The new start-up Semafor started at the end of last year with great ambitions, supported by investors with big pockets. But the company soon ran into trouble: how to deal with Sam Bankman-Fried’s largest outside investment, about $10 million, after his crypto business collapsed and he was accused of fraud by the federal government.
Now Semafor intends to buy out Mr. Bankman-Fried’s property while it explores raising new funds.
“We intend to repurchase Sam Bankman-Fried’s stake in Semafor and place the funds in a segregated account until relevant legal authorities issue guidance on where to return the funds,” said Justin Smith, co-founder and CEO of Semafor. .
The company’s fundraising talks have not yet led to investments, according to several people with knowledge at the company.
Semafor is one of many media companies that have received money from Mr. Bankman-Fried or his affiliates. Mr. Bankman-Fried is a founder and former CEO of the cryptocurrency exchange FTX, which filed for bankruptcy in November after a run on customer deposits exposed an $8 billion hole in its accounts. In December, federal prosecutors charged him with fraud and other charges. He has pleaded not guilty. A spokesperson for Mr Bankman-Fried declined to comment on Tuesday.
Some of the other media companies, including Vox Media and ProPublica, said they would refund contributions shortly after Mr Bankman-Fried was arrested. Semaphore had said that it would await guidance from legal authorities to determine its next steps. That position led to some criticism of the company, which was co-founded by Justin Smith and Ben Smith, who was previously The New York Times media columnist.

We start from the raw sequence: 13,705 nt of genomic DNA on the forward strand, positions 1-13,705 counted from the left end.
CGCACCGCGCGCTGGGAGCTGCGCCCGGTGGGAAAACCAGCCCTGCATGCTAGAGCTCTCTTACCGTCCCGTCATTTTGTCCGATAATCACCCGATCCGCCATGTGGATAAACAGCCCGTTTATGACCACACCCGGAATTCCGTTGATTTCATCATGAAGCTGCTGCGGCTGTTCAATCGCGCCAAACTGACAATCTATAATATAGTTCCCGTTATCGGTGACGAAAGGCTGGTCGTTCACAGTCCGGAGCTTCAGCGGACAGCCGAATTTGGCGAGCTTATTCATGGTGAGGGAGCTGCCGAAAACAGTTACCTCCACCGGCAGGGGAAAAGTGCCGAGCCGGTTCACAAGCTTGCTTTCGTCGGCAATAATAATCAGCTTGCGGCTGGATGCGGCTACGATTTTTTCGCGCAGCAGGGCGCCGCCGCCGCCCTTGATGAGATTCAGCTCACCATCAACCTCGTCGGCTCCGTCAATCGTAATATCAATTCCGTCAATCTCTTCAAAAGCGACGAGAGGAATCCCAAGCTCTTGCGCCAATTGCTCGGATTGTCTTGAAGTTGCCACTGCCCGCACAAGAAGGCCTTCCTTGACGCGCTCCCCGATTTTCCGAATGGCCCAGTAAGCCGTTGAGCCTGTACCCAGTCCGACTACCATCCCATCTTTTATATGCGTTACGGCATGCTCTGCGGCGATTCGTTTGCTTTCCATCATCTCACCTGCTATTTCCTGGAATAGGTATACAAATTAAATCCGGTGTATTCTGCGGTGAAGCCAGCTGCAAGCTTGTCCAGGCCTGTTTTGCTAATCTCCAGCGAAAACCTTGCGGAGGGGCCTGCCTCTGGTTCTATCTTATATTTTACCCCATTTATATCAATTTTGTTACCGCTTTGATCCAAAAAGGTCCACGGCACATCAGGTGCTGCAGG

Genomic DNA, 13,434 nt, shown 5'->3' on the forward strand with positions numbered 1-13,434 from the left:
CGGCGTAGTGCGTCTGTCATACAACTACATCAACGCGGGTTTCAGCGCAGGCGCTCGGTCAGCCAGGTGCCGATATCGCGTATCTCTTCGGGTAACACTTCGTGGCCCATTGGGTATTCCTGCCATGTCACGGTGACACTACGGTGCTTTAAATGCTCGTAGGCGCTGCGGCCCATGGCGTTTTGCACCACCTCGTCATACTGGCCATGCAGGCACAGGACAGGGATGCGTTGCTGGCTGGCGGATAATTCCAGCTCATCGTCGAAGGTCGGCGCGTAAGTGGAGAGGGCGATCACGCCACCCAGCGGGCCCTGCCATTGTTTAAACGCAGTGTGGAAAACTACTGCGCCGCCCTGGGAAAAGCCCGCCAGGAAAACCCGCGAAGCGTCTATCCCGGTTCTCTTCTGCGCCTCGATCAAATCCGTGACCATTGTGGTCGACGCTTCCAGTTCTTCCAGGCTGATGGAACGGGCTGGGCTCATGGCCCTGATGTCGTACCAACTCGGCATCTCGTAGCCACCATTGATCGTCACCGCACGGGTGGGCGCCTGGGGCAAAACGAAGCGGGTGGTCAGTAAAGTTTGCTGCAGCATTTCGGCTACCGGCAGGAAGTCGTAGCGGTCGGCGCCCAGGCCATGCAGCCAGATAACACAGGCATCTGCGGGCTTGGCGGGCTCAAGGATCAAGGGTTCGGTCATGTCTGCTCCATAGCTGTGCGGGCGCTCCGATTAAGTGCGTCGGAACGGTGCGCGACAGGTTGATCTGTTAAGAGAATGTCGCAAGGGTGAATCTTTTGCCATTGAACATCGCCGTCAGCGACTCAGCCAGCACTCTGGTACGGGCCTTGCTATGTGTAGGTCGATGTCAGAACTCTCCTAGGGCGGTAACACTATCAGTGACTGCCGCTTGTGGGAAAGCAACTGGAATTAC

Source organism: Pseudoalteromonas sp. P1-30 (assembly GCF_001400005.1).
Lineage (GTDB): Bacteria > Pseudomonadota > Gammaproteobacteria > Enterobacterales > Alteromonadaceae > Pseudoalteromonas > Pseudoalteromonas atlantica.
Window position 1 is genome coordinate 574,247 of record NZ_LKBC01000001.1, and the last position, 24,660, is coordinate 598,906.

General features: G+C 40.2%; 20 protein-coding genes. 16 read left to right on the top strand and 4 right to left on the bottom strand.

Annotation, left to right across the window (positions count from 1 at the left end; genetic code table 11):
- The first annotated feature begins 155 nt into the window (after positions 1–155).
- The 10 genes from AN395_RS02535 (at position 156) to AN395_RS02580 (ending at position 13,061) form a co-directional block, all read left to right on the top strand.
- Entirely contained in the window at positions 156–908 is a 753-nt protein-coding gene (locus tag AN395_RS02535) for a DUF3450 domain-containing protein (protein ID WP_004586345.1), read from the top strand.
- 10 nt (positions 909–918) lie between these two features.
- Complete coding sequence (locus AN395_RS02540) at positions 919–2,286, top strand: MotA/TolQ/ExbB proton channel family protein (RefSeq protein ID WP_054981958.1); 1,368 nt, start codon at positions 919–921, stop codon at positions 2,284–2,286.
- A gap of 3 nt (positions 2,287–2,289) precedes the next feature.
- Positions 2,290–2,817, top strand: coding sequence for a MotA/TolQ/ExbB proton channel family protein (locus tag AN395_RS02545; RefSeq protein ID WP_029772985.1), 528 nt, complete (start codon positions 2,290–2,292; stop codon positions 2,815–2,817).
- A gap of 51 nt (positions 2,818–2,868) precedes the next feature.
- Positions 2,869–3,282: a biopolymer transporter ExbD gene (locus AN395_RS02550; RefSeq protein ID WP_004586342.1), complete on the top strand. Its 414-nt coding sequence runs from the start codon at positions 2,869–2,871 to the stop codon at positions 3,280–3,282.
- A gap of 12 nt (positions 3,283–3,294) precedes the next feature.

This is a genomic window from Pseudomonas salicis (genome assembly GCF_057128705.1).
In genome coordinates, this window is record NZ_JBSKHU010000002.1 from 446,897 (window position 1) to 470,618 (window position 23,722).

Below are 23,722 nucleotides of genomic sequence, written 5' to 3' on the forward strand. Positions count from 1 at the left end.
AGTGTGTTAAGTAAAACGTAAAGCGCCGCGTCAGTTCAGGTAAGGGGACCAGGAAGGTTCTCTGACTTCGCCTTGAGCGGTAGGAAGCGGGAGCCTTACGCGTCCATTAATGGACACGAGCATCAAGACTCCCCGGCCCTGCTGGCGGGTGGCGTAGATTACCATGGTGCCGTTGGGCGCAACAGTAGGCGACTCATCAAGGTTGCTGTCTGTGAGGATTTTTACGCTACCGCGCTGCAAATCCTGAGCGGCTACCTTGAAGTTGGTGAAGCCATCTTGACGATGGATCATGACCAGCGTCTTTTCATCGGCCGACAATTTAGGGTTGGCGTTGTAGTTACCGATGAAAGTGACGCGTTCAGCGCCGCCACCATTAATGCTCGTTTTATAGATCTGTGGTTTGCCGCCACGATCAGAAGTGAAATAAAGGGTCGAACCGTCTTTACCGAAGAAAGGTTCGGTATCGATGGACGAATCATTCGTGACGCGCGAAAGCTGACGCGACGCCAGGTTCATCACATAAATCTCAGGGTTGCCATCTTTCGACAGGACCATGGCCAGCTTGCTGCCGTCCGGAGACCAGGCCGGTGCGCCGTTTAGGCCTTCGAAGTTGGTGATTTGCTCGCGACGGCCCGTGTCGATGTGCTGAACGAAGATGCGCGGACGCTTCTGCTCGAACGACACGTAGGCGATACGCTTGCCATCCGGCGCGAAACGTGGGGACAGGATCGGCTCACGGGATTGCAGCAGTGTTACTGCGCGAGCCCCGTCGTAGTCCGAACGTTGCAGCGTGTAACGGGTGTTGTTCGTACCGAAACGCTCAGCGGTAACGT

Until Semafor accepts the investment of Mr. Bankman-Fried, putting the money aside would mean giving up the capital the company could have used for its early expansion.
Semafor, which publishes with a staff of about 60 people, raised a total of about $25 million before its October launch. It struck deals worth more than $2 million each with several advertisers before publishing, guaranteeing the company a monthly cash flow, according to two people with knowledge of the deals.
Since the company landed those first advertising deals, it has made advertising deals between $100,000 and more than $2 million, one of the people said. The company plans to generate at least $15 million in revenue this year through a mix of advertising and events, according to another person with knowledge of the company’s finances. Mr Smith said the company had exceeded its targets for growth in viewership and ad revenue, but declined to provide specific figures.
Steven Brill, a media entrepreneur who co-founded the news valuation company NewsGuard, said there was no shame in having raised money from Mr Bankman-Fried before he was accused of fraud. But because Mr Bankman-Fried has been arrested, even a private media company has a duty to be transparent about the terms of the deal, he said.
“It’s uncomfortable,” Mr. Brill said. “But it would be hard to argue that this was predictable.”
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